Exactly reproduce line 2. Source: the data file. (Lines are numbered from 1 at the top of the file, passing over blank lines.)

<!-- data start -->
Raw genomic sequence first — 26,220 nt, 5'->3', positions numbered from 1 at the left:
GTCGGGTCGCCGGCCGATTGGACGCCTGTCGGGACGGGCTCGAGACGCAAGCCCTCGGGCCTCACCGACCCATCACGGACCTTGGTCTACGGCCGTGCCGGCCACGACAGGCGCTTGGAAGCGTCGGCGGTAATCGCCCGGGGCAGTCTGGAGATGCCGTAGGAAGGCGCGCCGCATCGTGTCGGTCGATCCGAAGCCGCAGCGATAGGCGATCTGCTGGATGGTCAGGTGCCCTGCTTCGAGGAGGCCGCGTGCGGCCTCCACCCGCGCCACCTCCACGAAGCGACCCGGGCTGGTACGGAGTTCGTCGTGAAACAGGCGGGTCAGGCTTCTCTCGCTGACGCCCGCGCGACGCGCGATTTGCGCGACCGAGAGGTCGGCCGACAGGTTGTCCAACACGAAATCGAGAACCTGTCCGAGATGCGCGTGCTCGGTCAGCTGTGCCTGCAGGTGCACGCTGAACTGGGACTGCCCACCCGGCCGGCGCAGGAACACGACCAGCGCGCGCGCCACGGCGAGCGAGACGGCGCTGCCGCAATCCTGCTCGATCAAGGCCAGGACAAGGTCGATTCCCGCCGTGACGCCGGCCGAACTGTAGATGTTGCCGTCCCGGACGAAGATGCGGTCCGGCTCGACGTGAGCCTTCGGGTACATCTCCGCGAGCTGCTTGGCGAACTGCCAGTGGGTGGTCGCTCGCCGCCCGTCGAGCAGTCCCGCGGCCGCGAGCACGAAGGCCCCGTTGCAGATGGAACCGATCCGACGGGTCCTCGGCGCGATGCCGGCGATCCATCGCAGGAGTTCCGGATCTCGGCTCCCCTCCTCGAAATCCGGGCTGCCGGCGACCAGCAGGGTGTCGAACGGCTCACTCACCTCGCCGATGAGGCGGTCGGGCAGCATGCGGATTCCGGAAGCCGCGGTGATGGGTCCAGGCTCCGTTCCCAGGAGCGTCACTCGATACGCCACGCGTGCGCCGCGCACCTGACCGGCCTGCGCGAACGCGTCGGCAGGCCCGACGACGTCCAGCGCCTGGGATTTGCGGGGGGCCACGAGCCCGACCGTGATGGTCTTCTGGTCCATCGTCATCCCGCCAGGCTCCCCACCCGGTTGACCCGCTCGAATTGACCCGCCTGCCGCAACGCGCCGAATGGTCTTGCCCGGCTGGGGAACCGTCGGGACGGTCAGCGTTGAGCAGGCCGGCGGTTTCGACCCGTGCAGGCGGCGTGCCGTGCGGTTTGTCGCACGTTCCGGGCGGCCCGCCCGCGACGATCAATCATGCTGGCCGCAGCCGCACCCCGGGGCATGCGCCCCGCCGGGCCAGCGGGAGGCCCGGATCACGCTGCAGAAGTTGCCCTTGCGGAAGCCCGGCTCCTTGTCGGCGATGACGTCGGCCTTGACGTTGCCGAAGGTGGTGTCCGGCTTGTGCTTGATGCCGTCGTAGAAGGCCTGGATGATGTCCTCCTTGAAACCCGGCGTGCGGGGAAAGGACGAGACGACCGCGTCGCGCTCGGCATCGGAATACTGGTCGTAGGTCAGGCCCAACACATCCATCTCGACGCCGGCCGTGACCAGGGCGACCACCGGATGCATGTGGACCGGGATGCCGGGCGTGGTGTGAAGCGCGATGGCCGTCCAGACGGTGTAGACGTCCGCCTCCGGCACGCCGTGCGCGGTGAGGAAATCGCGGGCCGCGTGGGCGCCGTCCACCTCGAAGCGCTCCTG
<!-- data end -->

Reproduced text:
GTCGGGTCGCCGGCCGATTGGACGCCTGTCGGGACGGGCTCGAGACGCAAGCCCTCGGGCCTCACCGACCCATCACGGACCTTGGTCTACGGCCGTGCCGGCCACGACAGGCGCTTGGAAGCGTCGGCGGTAATCGCCCGGGGCAGTCTGGAGATGCCGTAGGAAGGCGCGCCGCATCGTGTCGGTCGATCCGAAGCCGCAGCGATAGGCGATCTGCTGGATGGTCAGGTGCCCTGCTTCGAGGAGGCCGCGTGCGGCCTCCACCCGCGCCACCTCCACGAAGCGACCCGGGCTGGTACGGAGTTCGTCGTGAAACAGGCGGGTCAGGCTTCTCTCGCTGACGCCCGCGCGACGCGCGATTTGCGCGACCGAGAGGTCGGCCGACAGGTTGTCCAACACGAAATCGAGAACCTGTCCGAGATGCGCGTGCTCGGTCAGCTGTGCCTGCAGGTGCACGCTGAACTGGGACTGCCCACCCGGCCGGCGCAGGAACACGACCAGCGCGCGCGCCACGGCGAGCGAGACGGCGCTGCCGCAATCCTGCTCGATCAAGGCCAGGACAAGGTCGATTCCCGCCGTGACGCCGGCCGAACTGTAGATGTTGCCGTCCCGGACGAAGATGCGGTCCGGCTCGACGTGAGCCTTCGGGTACATCTCCGCGAGCTGCTTGGCGAACTGCCAGTGGGTGGTCGCTCGCCGCCCGTCGAGCAGTCCCGCGGCCGCGAGCACGAAGGCCCCGTTGCAGATGGAACCGATCCGACGGGTCCTCGGCGCGATGCCGGCGATCCATCGCAGGAGTTCCGGATCTCGGCTCCCCTCCTCGAAATCCGGGCTGCCGGCGACCAGCAGGGTGTCGAACGGCTCACTCACCTCGCCGATGAGGCGGTCGGGCAGCATGCGGATTCCGGAAGCCGCGGTGATGGGTCCAGGCTCCGTTCCCAGGAGCGTCACTCGATACGCCACGCGTGCGCCGCGCACCTGACCGGCCTGCGCGAACGCGTCGGCAGGCCCGACGACGTCCAGCGCCTGGGATTTGCGGGGGGCCACGAGCCCGACCGTGATGGTCTTCTGGTCCATCGTCATCCCGCCAGGCTCCCCACCCGGTTGACCCGCTCGAATTGACCCGCCTGCCGCAACGCGCCGAATGGTCTTGCCCGGCTGGGGAACCGTCGGGACGGTCAGCGTTGAGCAGGCCGGCGGTTTCGACCCGTGCAGGCGGCGTGCCGTGCGGTTTGTCGCACGTTCCGGGCGGCCCGCCCGCGACGATCAATCATGCTGGCCGCAGCCGCACCCCGGGGCATGCGCCCCGCCGGGCCAGCGGGAGGCCCGGATCACGCTGCAGAAGTTGCCCTTGCGGAAGCCCGGCTCCTTGTCGGCGATGACGTCGGCCTTGACGTTGCCGAAGGTGGTGTCCGGCTTGTGCTTGATGCCGTCGTAGAAGGCCTGGATGATGTCCTCCTTGAAACCCGGCGTGCGGGGAAAGGACGAGACGACCGCGTCGCGCTCGGCATCGGAATACTGGTCGTAGGTCAGGCCCAACACATCCATCTCGACGCCGGCCGTGACCAGGGCGACCACCGGATGCATGTGGACCGGGATGCCGGGCGTGGTGTGAAGCGCGATGGCCGTCCAGACGGTGTAGACGTCCGCCTCCGGCACGCCGTGCGCGGTGAGGAAATCGCGGGCCGCGTGGGCGCCGTCCACCTCGAAGCGCTCCTG